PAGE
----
Special report from Mumbai, India on telecommunications & IT
I write this from Mumbai, India where I've participated in the "COMMUNICATIONS CONVERGENCE, BRIDGING THE DIGITAL DIVIDE" conference. This morning I saw myself on the front page of the Hindu Business Line Newspaper with Secretary-General of the International Telecommunication Union (out of Geneva, Switzerland) Mr. Yoshio Utsumi holding my book FLOWERS FACING THE SUN before the audience of telecommunications industry leaders in Asia.
My presentation: "COMMUNICATIONS AND IT, THE IMPORTANCE TO EMERGING MARKETS AND PEACE" was received warmly by the audience, with many industry leaders expressing interest in our consulting work in Asia.
India is experiencing an economic boom. Cellular phone subscriptions are outpacing the world with one million new subscribers per month. It is estimated that with an economy showing a 7% annual growth in GDP, as well as a healthy agricultural sector, a dynamic industrial manufacturing sector with a huge pool of cheap labor, plus some of the most sophisticated computer technologists in the world, that India is destined to become one of the world's top 3 economic giants within the next 15 to 25 years.
Telecommunication industry leaders such as Nanik Rupani believe that India's GDP growth could increase to 10-11% per year. Mr. P.N. Mongre, and the Senior Secretary, Jitendra Sanghvi of the Indian Merchant's Chamber have hosted and gathered experts from throughout the world who will shape the future of communications technology in Asia. Piyush Goyal, Chair of the IMC Telecommunications committee are witnessing a revolution both in technology, but in economic opportunity in India.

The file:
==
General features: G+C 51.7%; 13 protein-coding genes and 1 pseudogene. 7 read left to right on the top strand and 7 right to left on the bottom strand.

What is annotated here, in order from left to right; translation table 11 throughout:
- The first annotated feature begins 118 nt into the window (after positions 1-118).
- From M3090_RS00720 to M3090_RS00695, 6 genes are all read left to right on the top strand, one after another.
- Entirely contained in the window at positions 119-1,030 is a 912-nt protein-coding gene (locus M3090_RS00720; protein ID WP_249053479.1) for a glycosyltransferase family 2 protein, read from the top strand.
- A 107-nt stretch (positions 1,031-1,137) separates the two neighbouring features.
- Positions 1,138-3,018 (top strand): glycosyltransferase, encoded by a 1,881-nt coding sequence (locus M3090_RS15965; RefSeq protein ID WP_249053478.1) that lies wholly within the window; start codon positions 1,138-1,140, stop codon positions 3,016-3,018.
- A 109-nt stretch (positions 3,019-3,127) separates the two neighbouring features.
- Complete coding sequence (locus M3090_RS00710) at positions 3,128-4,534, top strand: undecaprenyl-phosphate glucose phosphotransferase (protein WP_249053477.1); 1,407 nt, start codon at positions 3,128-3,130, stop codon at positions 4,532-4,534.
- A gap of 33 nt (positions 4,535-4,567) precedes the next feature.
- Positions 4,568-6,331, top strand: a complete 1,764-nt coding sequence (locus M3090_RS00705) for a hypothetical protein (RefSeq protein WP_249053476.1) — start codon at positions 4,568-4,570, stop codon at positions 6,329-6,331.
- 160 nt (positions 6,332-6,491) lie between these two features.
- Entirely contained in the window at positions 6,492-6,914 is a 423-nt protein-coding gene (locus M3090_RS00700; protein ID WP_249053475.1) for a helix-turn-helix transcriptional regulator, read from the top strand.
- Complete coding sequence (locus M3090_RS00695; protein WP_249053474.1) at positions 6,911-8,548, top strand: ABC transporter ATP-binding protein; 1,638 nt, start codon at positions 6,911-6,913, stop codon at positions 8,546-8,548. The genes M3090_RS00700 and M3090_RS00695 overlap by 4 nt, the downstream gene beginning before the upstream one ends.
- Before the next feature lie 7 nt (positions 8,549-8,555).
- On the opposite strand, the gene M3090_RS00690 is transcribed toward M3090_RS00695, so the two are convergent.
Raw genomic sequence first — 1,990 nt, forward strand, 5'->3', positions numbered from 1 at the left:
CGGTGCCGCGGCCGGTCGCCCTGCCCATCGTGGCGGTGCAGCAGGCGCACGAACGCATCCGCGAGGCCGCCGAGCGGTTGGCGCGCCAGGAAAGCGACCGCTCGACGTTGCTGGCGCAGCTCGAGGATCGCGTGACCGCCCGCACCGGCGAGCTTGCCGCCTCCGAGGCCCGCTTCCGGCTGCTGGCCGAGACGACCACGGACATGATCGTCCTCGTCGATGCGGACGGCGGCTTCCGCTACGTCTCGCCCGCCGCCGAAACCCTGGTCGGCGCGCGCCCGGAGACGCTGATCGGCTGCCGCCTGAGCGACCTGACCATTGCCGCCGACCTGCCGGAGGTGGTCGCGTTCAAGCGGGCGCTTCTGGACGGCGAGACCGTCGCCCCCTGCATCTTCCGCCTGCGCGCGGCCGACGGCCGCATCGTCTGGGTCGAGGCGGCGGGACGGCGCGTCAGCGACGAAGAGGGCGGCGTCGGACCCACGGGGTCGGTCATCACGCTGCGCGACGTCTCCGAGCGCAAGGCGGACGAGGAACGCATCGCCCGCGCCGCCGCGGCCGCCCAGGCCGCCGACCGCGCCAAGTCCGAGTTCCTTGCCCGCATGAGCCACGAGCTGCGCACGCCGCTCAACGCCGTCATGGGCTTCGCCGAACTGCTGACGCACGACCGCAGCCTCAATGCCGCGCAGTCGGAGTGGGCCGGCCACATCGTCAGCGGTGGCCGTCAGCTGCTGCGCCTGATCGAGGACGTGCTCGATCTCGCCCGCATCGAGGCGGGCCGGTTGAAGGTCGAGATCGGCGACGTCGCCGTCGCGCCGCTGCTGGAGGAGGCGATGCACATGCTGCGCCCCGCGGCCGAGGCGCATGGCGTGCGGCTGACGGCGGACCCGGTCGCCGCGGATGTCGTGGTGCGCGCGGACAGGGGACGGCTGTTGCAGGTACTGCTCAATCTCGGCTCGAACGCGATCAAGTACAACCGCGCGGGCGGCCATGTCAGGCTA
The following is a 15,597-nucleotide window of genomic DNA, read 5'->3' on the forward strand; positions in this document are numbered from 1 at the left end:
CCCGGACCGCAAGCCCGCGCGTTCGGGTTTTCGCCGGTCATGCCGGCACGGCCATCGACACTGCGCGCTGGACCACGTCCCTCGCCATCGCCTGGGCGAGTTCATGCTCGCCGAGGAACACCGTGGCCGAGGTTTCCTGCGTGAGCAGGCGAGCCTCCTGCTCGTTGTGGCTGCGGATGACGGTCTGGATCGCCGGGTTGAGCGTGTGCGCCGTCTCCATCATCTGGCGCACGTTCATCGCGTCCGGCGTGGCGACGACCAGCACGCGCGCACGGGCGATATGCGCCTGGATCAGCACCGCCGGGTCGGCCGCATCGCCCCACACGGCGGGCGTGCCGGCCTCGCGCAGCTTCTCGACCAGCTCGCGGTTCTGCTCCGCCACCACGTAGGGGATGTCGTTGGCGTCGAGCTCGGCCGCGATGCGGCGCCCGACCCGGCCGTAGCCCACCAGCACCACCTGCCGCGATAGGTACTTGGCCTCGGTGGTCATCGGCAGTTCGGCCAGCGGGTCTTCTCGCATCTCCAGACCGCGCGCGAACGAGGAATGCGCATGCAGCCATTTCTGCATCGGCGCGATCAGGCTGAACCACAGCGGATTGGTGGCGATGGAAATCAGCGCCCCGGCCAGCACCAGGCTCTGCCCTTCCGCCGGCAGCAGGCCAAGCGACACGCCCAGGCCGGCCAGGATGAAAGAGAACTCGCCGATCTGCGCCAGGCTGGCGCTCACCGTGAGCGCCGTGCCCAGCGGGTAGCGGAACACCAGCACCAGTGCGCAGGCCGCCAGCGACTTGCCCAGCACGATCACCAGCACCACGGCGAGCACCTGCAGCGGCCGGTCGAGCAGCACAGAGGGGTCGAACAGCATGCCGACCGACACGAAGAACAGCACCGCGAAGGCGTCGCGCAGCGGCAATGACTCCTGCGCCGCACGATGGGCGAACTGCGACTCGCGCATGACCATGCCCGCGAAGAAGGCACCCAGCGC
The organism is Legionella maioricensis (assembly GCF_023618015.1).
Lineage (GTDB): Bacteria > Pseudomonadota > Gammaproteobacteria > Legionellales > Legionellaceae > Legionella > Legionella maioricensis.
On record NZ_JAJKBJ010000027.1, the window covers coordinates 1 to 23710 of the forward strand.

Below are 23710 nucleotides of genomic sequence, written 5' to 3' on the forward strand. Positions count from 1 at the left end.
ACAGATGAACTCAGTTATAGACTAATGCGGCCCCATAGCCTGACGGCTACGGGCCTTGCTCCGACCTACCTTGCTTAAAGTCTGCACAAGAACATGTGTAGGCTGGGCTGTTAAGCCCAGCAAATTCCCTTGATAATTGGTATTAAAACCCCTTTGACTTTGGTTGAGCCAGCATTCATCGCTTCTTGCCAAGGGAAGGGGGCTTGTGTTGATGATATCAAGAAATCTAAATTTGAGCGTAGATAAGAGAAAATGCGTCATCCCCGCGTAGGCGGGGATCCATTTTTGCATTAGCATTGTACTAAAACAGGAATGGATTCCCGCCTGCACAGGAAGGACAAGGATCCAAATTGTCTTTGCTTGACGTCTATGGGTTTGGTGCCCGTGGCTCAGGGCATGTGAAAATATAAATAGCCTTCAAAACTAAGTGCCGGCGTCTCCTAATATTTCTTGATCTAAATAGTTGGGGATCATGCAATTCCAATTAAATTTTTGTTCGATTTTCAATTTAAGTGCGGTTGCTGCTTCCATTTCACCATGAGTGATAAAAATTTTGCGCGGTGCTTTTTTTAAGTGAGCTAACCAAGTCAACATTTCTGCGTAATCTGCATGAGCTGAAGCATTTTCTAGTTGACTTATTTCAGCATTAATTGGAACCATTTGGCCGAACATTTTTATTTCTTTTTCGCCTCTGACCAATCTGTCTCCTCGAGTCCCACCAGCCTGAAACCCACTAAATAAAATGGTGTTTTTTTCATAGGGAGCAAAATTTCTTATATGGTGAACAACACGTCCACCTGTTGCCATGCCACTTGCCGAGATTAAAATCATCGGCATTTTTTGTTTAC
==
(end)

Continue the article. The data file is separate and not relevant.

India is ahead of the United States and much of the world in IT and telecommunications technology. At this conference, products, concepts, and implementation of technology was evident that shows the creative genius of this sector.
The refreshing thing about the technology industry leaders here is that they have a profound social consciousness and are not motivated my mere greed. A large part of this conference was focused on how to make technology available to the huge mass of people who have never used a telephone and who have never seen an e-mail. Goals were defined at this conference to assure that within a specific time framework, that every school child, every hospital, every library, every farm village, will have full access to modern telecommunications and computer technology.
The theme was: "Let us not create an environment where only giant companies can prevail, but make computer technology and internet information systems available to the small businesses, farmers and other small concerns, so that they can survive and prosper in the future economy." If they achieve this, the rest of the world will benefit and be advised to copy their ideals.